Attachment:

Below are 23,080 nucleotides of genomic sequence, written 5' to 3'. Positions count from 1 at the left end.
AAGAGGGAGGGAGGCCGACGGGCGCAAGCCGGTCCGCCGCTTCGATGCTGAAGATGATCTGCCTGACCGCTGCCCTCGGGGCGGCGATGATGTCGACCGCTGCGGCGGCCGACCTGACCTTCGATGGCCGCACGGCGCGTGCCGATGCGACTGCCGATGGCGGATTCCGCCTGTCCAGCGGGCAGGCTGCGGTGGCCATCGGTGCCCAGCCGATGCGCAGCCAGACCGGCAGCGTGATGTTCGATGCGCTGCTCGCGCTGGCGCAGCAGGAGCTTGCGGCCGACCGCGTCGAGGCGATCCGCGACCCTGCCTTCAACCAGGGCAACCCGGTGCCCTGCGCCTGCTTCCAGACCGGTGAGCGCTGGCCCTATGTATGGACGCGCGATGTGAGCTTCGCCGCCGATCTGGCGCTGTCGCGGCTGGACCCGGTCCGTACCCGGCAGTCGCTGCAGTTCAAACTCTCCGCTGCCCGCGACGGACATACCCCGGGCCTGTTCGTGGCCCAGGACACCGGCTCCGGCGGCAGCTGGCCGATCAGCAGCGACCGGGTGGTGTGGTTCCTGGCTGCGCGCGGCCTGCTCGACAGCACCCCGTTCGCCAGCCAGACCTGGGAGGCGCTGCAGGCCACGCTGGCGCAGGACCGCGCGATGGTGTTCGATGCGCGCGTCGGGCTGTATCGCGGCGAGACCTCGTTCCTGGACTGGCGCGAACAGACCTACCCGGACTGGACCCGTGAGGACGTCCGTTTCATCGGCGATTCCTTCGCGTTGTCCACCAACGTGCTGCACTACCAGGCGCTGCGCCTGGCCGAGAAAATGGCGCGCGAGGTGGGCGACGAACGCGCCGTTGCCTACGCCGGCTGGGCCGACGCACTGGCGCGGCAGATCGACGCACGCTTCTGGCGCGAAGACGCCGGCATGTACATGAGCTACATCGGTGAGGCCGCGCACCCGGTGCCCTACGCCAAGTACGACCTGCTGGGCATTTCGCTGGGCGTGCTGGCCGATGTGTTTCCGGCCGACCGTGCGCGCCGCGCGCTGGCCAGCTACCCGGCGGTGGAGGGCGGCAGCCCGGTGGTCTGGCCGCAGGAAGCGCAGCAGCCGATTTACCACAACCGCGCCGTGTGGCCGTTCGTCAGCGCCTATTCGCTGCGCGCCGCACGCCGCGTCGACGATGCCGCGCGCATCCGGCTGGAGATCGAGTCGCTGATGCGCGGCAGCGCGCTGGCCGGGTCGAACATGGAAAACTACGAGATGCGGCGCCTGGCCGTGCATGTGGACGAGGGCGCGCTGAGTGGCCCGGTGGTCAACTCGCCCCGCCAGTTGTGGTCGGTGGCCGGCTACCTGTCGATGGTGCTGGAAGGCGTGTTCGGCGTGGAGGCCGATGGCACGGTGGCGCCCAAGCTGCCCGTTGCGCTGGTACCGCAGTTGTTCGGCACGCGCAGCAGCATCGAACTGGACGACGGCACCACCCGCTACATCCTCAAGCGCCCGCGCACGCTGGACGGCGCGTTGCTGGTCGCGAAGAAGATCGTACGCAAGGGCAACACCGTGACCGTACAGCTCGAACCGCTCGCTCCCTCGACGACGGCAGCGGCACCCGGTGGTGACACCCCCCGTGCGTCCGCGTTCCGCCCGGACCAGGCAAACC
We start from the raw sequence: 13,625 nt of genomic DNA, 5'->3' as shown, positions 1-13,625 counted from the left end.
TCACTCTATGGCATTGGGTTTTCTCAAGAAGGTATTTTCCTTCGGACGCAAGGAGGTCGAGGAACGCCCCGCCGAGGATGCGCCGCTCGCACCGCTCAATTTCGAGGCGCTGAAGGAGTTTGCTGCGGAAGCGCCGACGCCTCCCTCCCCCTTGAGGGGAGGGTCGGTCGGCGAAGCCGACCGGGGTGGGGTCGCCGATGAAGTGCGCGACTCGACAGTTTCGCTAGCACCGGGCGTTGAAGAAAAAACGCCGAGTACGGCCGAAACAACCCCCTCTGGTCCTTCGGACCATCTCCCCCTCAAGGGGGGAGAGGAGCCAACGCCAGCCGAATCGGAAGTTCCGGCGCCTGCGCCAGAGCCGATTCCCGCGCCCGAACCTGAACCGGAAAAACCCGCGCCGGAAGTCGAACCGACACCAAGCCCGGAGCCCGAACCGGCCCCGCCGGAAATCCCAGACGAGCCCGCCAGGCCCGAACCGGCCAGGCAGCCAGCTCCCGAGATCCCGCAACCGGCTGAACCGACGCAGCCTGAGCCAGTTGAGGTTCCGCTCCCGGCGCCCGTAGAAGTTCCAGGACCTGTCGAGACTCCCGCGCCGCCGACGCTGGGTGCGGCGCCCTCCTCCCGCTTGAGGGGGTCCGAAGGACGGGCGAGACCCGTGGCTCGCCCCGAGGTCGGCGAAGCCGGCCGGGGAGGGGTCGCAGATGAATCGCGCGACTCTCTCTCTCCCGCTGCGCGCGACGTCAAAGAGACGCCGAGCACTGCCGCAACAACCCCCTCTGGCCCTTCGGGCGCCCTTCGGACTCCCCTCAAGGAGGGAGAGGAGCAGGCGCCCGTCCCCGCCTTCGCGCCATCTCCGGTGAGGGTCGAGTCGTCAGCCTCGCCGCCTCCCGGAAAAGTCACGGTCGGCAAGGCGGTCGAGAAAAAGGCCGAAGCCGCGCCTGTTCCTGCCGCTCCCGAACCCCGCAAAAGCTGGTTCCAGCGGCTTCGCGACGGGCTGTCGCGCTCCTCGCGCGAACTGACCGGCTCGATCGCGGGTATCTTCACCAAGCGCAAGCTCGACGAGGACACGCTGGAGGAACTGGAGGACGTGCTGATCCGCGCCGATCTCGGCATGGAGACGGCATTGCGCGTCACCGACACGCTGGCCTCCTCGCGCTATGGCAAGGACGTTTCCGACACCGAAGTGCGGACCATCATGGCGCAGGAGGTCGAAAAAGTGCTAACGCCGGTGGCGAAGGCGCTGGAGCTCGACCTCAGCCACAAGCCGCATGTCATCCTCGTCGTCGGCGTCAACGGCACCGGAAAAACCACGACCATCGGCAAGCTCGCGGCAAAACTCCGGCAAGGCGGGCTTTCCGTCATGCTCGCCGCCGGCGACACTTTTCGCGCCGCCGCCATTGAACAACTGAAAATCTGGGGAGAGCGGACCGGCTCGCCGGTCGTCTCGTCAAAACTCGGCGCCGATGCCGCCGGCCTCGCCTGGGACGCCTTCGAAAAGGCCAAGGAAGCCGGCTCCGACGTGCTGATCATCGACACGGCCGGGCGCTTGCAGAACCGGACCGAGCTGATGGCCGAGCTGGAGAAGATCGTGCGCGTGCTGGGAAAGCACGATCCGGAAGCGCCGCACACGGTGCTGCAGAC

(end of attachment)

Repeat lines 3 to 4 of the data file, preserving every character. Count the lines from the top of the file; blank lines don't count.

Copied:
We start from the raw sequence: 13,625 nt of genomic DNA, 5'->3' as shown, positions 1-13,625 counted from the left end.
TCACTCTATGGCATTGGGTTTTCTCAAGAAGGTATTTTCCTTCGGACGCAAGGAGGTCGAGGAACGCCCCGCCGAGGATGCGCCGCTCGCACCGCTCAATTTCGAGGCGCTGAAGGAGTTTGCTGCGGAAGCGCCGACGCCTCCCTCCCCCTTGAGGGGAGGGTCGGTCGGCGAAGCCGACCGGGGTGGGGTCGCCGATGAAGTGCGCGACTCGACAGTTTCGCTAGCACCGGGCGTTGAAGAAAAAACGCCGAGTACGGCCGAAACAACCCCCTCTGGTCCTTCGGACCATCTCCCCCTCAAGGGGGGAGAGGAGCCAACGCCAGCCGAATCGGAAGTTCCGGCGCCTGCGCCAGAGCCGATTCCCGCGCCCGAACCTGAACCGGAAAAACCCGCGCCGGAAGTCGAACCGACACCAAGCCCGGAGCCCGAACCGGCCCCGCCGGAAATCCCAGACGAGCCCGCCAGGCCCGAACCGGCCAGGCAGCCAGCTCCCGAGATCCCGCAACCGGCTGAACCGACGCAGCCTGAGCCAGTTGAGGTTCCGCTCCCGGCGCCCGTAGAAGTTCCAGGACCTGTCGAGACTCCCGCGCCGCCGACGCTGGGTGCGGCGCCCTCCTCCCGCTTGAGGGGGTCCGAAGGACGGGCGAGACCCGTGGCTCGCCCCGAGGTCGGCGAAGCCGGCCGGGGAGGGGTCGCAGATGAATCGCGCGACTCTCTCTCTCCCGCTGCGCGCGACGTCAAAGAGACGCCGAGCACTGCCGCAACAACCCCCTCTGGCCCTTCGGGCGCCCTTCGGACTCCCCTCAAGGAGGGAGAGGAGCAGGCGCCCGTCCCCGCCTTCGCGCCATCTCCGGTGAGGGTCGAGTCGTCAGCCTCGCCGCCTCCCGGAAAAGTCACGGTCGGCAAGGCGGTCGAGAAAAAGGCCGAAGCCGCGCCTGTTCCTGCCGCTCCCGAACCCCGCAAAAGCTGGTTCCAGCGGCTTCGCGACGGGCTGTCGCGCTCCTCGCGCGAACTGACCGGCTCGATCGCGGGTATCTTCACCAAGCGCAAGCTCGACGAGGACACGCTGGAGGAACTGGAGGACGTGCTGATCCGCGCCGATCTCGGCATGGAGACGGCATTGCGCGTCACCGACACGCTGGCCTCCTCGCGCTATGGCAAGGACGTTTCCGACACCGAAGTGCGGACCATCATGGCGCAGGAGGTCGAAAAAGTGCTAACGCCGGTGGCGAAGGCGCTGGAGCTCGACCTCAGCCACAAGCCGCATGTCATCCTCGTCGTCGGCGTCAACGGCACCGGAAAAACCACGACCATCGGCAAGCTCGCGGCAAAACTCCGGCAAGGCGGGCTTTCCGTCATGCTCGCCGCCGGCGACACTTTTCGCGCCGCCGCCATTGAACAACTGAAAATCTGGGGAGAGCGGACCGGCTCGCCGGTCGTCTCGTCAAAACTCGGCGCCGATGCCGCCGGCCTCGCCTGGGACGCCTTCGAAAAGGCCAAGGAAGCCGGCTCCGACGTGCTGATCATCGACACGGCCGGGCGCTTGCAGAACCGGACCGAGCTGATGGCCGAGCTGGAGAAGATCGTGCGCGTGCTGGGAAAGCACGATCCGGAAGCGCCGCACACGGTGCTGCAGAC